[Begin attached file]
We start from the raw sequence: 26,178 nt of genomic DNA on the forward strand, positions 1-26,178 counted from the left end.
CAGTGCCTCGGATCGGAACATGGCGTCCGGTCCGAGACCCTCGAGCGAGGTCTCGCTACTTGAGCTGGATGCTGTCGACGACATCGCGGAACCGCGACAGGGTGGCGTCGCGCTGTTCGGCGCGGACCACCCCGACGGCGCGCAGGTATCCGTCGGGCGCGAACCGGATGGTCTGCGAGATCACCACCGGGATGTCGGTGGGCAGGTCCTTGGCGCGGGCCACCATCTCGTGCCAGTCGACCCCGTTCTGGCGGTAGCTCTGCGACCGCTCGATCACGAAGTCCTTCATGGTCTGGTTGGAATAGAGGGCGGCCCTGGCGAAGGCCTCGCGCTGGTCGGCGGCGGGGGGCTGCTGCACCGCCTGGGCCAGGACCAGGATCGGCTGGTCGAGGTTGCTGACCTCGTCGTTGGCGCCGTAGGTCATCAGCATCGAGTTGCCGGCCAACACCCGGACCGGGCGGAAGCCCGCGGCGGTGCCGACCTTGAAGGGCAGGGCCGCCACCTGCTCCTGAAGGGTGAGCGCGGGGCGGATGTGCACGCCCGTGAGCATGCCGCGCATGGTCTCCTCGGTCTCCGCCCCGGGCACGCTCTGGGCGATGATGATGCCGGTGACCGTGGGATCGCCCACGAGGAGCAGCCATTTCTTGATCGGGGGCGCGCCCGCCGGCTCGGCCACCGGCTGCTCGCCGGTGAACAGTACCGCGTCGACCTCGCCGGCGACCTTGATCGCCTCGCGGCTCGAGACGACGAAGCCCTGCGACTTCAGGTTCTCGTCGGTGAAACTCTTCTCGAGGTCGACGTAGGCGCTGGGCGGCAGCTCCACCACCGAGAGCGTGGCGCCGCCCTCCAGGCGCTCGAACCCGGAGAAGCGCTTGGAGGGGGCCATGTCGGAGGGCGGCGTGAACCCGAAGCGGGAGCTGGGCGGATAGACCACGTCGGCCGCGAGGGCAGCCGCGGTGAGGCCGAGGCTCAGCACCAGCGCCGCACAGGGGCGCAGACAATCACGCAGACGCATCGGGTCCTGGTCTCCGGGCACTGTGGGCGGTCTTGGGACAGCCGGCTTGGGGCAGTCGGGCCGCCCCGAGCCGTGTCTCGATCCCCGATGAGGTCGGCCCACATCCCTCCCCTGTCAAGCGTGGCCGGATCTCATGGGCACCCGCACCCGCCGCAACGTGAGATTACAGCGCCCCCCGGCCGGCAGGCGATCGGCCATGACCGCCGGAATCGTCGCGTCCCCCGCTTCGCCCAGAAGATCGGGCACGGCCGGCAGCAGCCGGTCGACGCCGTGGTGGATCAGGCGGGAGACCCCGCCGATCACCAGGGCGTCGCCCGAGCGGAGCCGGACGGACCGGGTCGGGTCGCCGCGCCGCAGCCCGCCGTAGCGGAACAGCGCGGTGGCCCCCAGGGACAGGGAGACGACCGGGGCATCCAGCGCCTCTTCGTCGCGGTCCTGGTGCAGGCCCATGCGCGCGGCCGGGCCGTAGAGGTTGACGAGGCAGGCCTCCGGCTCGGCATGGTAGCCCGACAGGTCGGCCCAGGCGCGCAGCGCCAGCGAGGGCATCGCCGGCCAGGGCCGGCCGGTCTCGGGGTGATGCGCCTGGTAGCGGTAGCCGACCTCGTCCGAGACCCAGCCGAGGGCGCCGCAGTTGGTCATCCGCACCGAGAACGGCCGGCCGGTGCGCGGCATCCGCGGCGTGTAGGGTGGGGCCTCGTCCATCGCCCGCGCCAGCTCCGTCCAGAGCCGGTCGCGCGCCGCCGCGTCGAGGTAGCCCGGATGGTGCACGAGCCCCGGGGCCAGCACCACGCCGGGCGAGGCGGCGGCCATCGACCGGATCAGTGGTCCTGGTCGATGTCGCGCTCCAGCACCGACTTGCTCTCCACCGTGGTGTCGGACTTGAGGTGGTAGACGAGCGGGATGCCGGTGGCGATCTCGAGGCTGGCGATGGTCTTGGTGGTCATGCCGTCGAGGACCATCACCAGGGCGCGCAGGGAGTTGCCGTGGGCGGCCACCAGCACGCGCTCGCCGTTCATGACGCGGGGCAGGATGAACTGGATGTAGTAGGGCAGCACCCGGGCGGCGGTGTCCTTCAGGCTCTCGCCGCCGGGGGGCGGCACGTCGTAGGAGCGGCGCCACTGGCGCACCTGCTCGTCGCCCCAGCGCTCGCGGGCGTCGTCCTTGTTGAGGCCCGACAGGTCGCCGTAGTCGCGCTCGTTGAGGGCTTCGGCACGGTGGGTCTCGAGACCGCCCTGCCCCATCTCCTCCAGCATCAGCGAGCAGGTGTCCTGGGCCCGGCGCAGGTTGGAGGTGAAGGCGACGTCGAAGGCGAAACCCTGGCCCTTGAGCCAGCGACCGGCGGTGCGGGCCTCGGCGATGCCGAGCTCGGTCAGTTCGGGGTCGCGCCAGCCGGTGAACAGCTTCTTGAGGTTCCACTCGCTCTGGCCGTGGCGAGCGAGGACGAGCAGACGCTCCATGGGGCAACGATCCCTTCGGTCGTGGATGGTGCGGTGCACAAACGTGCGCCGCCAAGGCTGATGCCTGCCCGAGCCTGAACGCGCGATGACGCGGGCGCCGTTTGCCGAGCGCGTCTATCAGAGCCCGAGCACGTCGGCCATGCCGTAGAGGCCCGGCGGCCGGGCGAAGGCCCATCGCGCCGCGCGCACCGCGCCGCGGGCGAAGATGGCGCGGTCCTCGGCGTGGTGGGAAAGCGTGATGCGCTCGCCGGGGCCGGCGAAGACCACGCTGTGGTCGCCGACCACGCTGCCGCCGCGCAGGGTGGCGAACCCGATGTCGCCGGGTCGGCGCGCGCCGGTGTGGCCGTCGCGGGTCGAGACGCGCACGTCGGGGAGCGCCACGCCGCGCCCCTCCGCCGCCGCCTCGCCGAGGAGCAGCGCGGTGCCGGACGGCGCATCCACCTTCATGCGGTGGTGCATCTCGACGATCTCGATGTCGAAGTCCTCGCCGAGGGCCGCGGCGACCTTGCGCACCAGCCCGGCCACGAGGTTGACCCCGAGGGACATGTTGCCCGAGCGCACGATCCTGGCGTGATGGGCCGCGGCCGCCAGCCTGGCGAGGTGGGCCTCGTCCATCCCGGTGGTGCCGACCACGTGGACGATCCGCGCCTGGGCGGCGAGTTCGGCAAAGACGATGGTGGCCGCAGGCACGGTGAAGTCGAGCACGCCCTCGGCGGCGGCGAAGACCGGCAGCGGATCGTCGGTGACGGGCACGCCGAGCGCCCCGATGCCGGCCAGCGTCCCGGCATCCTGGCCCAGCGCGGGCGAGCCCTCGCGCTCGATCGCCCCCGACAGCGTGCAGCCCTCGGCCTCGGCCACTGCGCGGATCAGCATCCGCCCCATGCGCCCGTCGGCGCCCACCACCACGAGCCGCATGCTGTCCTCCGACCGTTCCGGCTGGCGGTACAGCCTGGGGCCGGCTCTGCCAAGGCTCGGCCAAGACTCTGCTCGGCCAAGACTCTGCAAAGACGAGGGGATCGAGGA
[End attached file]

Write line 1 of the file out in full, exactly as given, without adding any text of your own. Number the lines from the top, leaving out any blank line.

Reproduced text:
We start from the raw sequence: 26,178 nt of genomic DNA on the forward strand, positions 1-26,178 counted from the left end.